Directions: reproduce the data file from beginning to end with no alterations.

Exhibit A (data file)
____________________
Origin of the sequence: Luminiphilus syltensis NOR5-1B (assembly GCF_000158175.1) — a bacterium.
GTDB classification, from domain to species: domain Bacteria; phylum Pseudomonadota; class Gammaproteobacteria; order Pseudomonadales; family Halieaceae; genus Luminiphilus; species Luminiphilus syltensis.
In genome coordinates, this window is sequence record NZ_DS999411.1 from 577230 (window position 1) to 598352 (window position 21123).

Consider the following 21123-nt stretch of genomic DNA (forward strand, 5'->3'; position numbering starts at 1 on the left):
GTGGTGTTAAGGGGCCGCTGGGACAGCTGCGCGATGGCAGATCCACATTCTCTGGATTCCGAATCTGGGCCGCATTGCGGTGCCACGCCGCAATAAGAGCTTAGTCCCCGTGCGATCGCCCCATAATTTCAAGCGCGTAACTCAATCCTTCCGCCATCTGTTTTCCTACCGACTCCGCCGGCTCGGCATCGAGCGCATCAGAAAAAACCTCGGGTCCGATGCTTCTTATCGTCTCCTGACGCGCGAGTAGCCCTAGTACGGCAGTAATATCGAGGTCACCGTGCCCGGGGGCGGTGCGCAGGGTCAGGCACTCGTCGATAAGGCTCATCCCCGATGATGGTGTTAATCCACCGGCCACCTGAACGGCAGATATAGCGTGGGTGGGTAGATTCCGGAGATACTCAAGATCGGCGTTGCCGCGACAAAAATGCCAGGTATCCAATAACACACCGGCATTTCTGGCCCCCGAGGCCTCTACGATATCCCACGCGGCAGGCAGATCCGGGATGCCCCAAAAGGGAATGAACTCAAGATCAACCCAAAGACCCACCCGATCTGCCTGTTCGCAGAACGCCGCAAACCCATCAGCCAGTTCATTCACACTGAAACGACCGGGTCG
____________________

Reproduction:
Origin of the sequence: Luminiphilus syltensis NOR5-1B (assembly GCF_000158175.1) — a bacterium.
GTDB classification, from domain to species: domain Bacteria; phylum Pseudomonadota; class Gammaproteobacteria; order Pseudomonadales; family Halieaceae; genus Luminiphilus; species Luminiphilus syltensis.
In genome coordinates, this window is sequence record NZ_DS999411.1 from 577230 (window position 1) to 598352 (window position 21123).

Consider the following 21123-nt stretch of genomic DNA (forward strand, 5'->3'; position numbering starts at 1 on the left):
GTGGTGTTAAGGGGCCGCTGGGACAGCTGCGCGATGGCAGATCCACATTCTCTGGATTCCGAATCTGGGCCGCATTGCGGTGCCACGCCGCAATAAGAGCTTAGTCCCCGTGCGATCGCCCCATAATTTCAAGCGCGTAACTCAATCCTTCCGCCATCTGTTTTCCTACCGACTCCGCCGGCTCGGCATCGAGCGCATCAGAAAAAACCTCGGGTCCGATGCTTCTTATCGTCTCCTGACGCGCGAGTAGCCCTAGTACGGCAGTAATATCGAGGTCACCGTGCCCGGGGGCGGTGCGCAGGGTCAGGCACTCGTCGATAAGGCTCATCCCCGATGATGGTGTTAATCCACCGGCCACCTGAACGGCAGATATAGCGTGGGTGGGTAGATTCCGGAGATACTCAAGATCGGCGTTGCCGCGACAAAAATGCCAGGTATCCAATAACACACCGGCATTTCTGGCCCCCGAGGCCTCTACGATATCCCACGCGGCAGGCAGATCCGGGATGCCCCAAAAGGGAATGAACTCAAGATCAACCCAAAGACCCACCCGATCTGCCTGTTCGCAGAACGCCGCAAACCCATCAGCCAGTTCATTCACACTGAAACGACCGGGTCG